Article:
The inside story of the exhibition of Still-lifes from the Spanish Golden Age

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Joan Yeguas

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Mounting an exhibition is a complex thing, because it involves different people working towards a common goal. In this one, Undamaged. Still Lifes from the Spanish Golden Age, I have acted as the chief curator, one more of the team working together. I do not wish to talk about a curator’s duties, because I would have enough material with which to write a doctoral thesis, and because not all exhibitions depend on the same factors. However, I can tell you about my experience behind the scenes.

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The chief curator generally searches for, selects and rules out the works of art that are going to be in the exhibition catalogue. On this occasion, there was no selection, because it was a case of exhibiting a group that had already been determined. They are 19 paintings that an anonymous collector has ceded to the museum for a period of five years. The unusual thing is that all the works are Still-lifes done by Spanish artists between the years 1615 and 1670.

Documentary research

And so, the works to be studied having been defined, we grouped them into 15 entries: 13 individual works and two groups. Then a process of art history research began, a task that we curators are used to doing. For this, I had the inestimable help of museum curator Francesc Quílez. This task consists of looking for literature, books and articles, that refer directly and indirectly to the paintings, with the aim of contextualizing the artistic phenomenon. There was very little literature dealing directly with the works in question, but it had to be read. By indirect literature we mean that related to Spanish painting of the seventeenth century, specializing particularly in still-lifes and vases of flowers. It would have also been useful to have other information about the works – a contract or payments, the original location, the patron, and others – but this is almost impossible in paintings that appear with no sales history on the art market.

Analysis of the works

When the paintings arrived at the museum another stage began, that of obtaining data using apparatus: X-rays, infrared reflectography, viewing the pigments under the microscope, and so on. This examination and analysis made it possible to extract a series of essential clues about the supports and the painting techniques, and to see what these works had suffered over the years, something very common when they originate in the art trade.

X-rays of Still Life with Basket of Fruits, Pumpkin and Grapes, Mestre de Stirling-Maxwell

X-rays of Still Life with Basket of Fruits, Pumpkin and Grapes, Mestre de Stirling-Maxwell

Apart from this information, quite limited when searching for authorships, the art historian can always resort to a traditional and fundamental technique, which to date still sustains many of the existing attributions around the world, and which has undoubtedly helped historiography to progress: the observation and analysis of the work of art with the naked eye, provided the eye is trained and performs a role of stylistic comprehension.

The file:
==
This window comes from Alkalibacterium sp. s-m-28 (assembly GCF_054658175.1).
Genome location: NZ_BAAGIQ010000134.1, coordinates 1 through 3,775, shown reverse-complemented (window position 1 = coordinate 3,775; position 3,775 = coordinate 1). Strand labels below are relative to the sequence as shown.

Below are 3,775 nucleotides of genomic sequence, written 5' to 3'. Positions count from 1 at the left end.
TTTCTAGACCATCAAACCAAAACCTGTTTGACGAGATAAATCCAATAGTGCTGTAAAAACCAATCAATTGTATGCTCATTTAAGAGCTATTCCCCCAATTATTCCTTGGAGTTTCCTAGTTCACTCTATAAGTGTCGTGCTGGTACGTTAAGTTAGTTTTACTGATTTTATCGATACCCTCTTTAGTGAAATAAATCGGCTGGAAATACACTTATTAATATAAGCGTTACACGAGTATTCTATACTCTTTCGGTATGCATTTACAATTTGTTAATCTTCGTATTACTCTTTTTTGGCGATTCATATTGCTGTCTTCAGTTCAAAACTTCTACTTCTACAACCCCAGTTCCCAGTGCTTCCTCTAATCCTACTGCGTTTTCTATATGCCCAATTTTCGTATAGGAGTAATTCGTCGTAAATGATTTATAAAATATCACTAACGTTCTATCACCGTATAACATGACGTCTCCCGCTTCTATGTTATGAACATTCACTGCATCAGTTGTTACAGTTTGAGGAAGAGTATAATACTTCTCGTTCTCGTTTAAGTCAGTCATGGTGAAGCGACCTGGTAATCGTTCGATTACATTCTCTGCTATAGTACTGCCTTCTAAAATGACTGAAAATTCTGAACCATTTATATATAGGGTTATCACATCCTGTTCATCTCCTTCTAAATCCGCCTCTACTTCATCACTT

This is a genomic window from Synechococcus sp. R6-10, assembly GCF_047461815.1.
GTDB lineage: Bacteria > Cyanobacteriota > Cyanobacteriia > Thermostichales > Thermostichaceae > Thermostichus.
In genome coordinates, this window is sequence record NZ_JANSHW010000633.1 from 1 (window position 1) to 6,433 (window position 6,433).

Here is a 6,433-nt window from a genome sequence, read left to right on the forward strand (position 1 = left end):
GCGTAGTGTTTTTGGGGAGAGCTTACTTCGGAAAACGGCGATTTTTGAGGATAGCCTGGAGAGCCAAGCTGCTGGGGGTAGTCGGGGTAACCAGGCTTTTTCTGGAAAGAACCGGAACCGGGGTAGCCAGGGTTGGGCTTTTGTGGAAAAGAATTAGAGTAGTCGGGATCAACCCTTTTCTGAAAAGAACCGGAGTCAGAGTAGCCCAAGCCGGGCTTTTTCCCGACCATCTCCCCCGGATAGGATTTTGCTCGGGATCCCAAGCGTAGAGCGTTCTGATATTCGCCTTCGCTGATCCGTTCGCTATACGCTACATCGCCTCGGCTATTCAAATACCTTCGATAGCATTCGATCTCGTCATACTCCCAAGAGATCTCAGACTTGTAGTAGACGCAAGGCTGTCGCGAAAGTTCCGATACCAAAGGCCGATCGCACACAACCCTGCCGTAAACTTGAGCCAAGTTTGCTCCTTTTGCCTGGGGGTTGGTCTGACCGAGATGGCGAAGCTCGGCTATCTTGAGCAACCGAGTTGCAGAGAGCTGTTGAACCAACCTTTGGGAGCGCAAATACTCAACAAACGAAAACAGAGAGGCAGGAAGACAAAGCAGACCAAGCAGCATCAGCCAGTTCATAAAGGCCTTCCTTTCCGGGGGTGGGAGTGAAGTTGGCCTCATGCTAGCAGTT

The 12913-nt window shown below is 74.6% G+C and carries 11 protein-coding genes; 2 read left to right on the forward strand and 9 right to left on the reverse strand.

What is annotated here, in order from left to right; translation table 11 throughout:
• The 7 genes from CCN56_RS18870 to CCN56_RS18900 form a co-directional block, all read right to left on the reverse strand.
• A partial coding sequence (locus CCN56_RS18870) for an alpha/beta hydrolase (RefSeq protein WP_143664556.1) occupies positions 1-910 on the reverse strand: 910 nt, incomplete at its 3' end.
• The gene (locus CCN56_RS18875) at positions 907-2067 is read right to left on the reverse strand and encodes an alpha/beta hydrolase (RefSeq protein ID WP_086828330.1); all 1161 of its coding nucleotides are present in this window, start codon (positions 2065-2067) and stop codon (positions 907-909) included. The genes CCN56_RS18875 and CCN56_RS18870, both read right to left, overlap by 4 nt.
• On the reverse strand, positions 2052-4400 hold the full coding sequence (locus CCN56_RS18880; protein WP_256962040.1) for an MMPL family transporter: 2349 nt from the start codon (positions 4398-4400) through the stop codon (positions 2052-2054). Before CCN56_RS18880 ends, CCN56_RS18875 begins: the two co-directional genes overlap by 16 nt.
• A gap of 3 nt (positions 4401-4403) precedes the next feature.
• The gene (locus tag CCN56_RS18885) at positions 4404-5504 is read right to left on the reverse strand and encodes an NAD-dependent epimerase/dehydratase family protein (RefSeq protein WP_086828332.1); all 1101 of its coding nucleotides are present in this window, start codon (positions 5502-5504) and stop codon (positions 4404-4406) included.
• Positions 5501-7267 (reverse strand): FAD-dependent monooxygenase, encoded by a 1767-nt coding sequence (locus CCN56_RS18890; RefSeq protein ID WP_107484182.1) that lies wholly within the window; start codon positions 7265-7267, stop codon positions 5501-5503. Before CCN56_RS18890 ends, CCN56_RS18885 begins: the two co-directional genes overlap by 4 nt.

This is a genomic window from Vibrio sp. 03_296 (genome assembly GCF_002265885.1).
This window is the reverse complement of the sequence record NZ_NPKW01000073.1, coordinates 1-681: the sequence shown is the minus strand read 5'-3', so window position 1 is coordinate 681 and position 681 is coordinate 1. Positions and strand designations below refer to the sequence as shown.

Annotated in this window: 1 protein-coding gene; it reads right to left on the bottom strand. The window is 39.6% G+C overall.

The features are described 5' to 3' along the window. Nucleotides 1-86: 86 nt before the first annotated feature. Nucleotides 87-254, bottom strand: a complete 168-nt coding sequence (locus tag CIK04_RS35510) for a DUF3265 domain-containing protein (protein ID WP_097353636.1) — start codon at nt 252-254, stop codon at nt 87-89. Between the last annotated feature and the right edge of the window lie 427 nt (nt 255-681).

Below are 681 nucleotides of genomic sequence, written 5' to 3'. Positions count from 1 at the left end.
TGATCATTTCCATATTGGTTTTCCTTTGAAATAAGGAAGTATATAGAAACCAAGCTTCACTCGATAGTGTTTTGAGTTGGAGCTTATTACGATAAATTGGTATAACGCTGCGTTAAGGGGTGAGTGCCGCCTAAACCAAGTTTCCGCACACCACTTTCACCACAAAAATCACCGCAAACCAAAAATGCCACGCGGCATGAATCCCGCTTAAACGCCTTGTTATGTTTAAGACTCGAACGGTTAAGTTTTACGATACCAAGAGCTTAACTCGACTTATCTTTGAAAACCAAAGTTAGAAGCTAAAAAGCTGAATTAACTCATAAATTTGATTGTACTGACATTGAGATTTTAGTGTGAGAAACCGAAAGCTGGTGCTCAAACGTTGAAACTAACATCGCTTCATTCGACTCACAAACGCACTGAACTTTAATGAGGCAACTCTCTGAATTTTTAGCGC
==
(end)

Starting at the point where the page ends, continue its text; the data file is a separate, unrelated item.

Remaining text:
Authorships and attributions

It was necessary to write the entries for the catalogue that we have published, and which has served as the basis for the labels the visitors read in the galleries. Some of these entries were easier, because we were starting from known works with their own reference literature: three works by Juan van der Hamen, the Antonio Ponce, the Master of Stirling-Maxwell, the Juan de Espinosa, the individual Tomás Hiepes and the group one.

Juan van der Hamen, Still Life with Fruits and Vase, 1626

Juan van der Hamen, Still Life with Fruits and Vase, 1626

Antonio Ponce, The Month of May, ca. 1635-1640

Antonio Ponce, The Month of May, ca. 1635-1640

Maestro de Stirling-Maxwell, Still Life with Basket of Fruits, Pumpkin and Grapes, ca. 1615-1625

Maestro de Stirling-Maxwell, Still Life with Basket of Fruits, Pumpkin and Grapes, ca. 1615-1625

Tomás Hiepes, Still Life with Fruit and Vase with Flowers, ca. 1645-1650.

Tomás Hiepes, Still Life with Fruit and Vase with Flowers, ca. 1645-1650.

The rest of the paintings were completely unpublished. Some were signed and corresponded to the style of the painter in question: the group of vases by Pedro de Camprobín or the Juan de Arellano. An authorship has been proposed for the other five, but there was no previous literature, they were not signed, there was no other data that might be of use. Therefore, stylistic comparison was used: the Juan van der Hamen with the basket, the Agustín Logón, the Master of the written Vanitas, the plate of figs by Pedro de Camprobín and the one we have circumscribed to the circle of Francisco de Zurbarán.

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It could be said that I was responsible for the content. But an exhibition has to be displayed properly to the public and it has to be publicized. Behind all this, there is the work of different areas and departments of the museum: restoration and preventive conservation, exhibition management, movement of works of art and museography, publications, communications, digital media, press and others that I shall not mention, in order to keep this short, as well as the work of external collaborators, such as the graphic designer, translators, and so on. After the opening, this joint effort is put to the test. It is up to the public to judge and enjoy.

Related links

Bibliographic research in the library of the museum

Exhibition catalogue

Author’s personal blog

Joan Yeguas
Art del Renaixement i Barroc

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